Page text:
The building was first used in a dramatic film as a futuristic residence in the 1964 ABC-TV program “The Outer Limits: The Duplicate Man,” based on a science fiction story by American author Clifford D. Simak. Exterior scenes for the television episode were shot on location; a detailed sound-stage set of the house’s interior was built.
The lot had been given to a young aerospace engineer by his father-in-law; despite his own limited means, the engineer, Leonard Malin, was determined to live there. Malin had US $30,000 to spare. The cost to build Chemosphere, US $140,000 (equivalent to $1.21 million in 2019), was subsidized partly by barter with two sponsoring companies, the Southern California Gas Company and the Chem Seal Corporation. Chem Seal provided the experimental coatings and resins to put the house together and inspired the name Chemosphere. (Lautner originally wanted to call the house Chapiteau.) In the end Malin paid US$80,000 in cash. The Malins and their four children lived there until rising costs and the demise of the aerospace industry forced them to sell in 1972.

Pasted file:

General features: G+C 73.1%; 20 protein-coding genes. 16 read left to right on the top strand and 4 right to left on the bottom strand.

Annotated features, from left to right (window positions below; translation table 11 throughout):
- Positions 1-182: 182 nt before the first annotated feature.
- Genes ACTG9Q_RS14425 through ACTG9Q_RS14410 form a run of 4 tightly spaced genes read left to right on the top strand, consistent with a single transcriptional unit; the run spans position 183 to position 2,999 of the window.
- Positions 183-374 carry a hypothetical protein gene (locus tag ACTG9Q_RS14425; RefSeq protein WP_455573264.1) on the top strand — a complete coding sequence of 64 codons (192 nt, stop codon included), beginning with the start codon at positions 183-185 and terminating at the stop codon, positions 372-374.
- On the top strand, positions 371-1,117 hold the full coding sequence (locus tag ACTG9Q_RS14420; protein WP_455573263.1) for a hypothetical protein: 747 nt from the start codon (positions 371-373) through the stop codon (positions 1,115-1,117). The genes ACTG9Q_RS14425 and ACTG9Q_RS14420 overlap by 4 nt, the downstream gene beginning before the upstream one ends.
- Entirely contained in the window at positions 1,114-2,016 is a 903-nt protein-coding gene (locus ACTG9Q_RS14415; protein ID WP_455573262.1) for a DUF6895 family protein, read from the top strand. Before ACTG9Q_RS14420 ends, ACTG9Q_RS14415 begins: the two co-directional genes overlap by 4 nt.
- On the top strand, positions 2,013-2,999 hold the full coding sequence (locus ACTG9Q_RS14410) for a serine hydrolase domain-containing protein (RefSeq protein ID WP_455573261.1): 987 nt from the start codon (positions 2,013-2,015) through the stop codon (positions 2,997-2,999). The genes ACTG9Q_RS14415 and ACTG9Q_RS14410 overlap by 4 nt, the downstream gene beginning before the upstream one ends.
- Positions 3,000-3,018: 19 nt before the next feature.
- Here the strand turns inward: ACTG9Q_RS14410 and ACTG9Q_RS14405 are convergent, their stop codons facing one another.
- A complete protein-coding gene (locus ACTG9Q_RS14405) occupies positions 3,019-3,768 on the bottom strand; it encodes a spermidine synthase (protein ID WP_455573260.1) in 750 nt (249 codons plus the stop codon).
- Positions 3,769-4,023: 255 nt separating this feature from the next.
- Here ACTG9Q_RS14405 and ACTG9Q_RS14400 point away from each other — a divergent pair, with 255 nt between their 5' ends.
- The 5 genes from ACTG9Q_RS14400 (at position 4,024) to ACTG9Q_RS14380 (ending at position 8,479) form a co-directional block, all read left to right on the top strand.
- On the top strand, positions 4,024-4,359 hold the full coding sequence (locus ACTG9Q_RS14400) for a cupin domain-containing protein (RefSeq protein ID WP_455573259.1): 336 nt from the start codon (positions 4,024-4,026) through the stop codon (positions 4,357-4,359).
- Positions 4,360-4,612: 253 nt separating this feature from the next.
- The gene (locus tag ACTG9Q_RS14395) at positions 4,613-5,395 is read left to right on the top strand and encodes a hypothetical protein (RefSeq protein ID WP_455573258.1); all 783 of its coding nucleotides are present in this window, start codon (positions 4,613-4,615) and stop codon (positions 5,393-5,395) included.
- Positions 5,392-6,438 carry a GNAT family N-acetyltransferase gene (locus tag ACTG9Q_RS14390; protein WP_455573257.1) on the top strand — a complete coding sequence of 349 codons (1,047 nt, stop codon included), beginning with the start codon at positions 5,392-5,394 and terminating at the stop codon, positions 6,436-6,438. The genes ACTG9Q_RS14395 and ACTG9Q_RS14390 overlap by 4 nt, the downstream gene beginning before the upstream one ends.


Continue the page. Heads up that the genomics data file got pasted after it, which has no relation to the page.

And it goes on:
In 1976, the house’s second owner, Dr. Richard Kuhn, was stabbed to death at his home in a robbery by two men, who were subsequently convicted and sentenced to life in prison.
By 1997, the interior had become run down; for over 10 years it had been rented out and used for parties and as a result the interior finishes had undergone major and anachronistic alteration. Because of its unique design it proved to be a difficult sell and sat on the market for most of its time as a rental property.